in Greek mythology (among the Romans Sol), the god of the sun, was one of the Titanides, brother of Selene and Aurora, all three children of the Titan Hyperion and the Titanid Thia. Helios rides in the wagon of the sun, drawn by four flashing steeds, borne from sea to sea, and gives the world the day. Aurora precedes, opens the sun's portals, strews roses on his path, glowing rays and golden locks undulate about his head, a light dress, woven from the breath of Zephyrus, flies about his hips, when he comes forth out of his palace. The latter lies in the west of the known world, where the sun sets. In order to come from here to the east, he sails back during the night in a golden canoe until he arrives again at the east. Near his palace were his herds and his gardens. As every god had a seat of worship, so Rhodes was especially sacred to Helios. Besides this the castle of Corinth belonged to him. According to Diodoris, Helios was a son of king Hyperion and his sister Basilea. The brothers of the king, fearing the latter would excel them in power, murdered him and drowned Helios.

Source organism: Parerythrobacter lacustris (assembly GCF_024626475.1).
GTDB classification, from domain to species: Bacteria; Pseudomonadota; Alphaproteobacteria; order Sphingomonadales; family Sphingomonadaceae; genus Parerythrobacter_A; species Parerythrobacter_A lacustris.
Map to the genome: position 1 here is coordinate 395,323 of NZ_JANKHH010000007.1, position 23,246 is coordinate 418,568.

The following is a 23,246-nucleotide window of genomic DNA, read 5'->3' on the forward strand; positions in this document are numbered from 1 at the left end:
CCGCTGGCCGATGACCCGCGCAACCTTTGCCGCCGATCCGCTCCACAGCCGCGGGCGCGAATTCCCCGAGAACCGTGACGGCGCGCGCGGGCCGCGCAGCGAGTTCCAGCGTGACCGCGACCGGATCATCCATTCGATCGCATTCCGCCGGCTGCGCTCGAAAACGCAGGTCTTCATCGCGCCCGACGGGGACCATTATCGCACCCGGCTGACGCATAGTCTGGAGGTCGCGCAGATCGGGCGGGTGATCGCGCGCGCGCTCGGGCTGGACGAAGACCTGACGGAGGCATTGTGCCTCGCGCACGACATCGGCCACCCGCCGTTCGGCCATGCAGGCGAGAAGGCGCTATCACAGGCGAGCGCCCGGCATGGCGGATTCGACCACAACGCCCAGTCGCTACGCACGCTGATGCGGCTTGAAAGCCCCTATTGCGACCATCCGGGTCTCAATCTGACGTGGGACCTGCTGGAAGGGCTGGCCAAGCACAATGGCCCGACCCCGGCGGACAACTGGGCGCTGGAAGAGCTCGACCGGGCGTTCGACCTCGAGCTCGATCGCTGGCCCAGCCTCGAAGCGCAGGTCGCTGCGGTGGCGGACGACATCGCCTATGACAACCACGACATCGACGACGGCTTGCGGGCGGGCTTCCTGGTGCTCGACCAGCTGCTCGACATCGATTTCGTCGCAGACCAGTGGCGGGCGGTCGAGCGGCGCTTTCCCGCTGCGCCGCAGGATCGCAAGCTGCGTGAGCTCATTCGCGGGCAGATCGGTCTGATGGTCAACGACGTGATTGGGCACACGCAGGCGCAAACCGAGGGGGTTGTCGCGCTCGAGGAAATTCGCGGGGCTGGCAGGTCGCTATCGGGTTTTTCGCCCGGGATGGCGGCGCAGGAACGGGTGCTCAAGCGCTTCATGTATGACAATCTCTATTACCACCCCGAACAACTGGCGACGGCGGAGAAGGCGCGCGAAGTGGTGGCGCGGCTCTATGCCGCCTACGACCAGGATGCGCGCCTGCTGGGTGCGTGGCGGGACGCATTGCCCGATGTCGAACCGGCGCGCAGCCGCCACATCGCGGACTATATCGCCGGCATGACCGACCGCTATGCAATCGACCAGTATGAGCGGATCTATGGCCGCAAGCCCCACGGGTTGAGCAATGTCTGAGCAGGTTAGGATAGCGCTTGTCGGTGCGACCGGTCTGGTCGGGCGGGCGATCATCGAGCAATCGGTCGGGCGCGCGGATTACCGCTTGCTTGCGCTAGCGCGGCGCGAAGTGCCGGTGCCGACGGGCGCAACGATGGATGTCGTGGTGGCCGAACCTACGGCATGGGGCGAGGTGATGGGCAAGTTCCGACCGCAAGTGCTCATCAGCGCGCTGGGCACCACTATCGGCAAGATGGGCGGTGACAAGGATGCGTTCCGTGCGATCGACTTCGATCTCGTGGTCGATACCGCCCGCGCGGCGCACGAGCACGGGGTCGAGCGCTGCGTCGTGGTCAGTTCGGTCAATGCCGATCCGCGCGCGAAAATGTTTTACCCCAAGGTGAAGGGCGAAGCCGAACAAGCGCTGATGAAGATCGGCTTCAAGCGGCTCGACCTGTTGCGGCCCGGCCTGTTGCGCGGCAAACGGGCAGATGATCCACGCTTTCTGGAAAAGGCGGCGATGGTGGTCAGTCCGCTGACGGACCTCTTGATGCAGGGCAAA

Bible concordance for HELI.

See also the International Standard Bible Encyclopedia.

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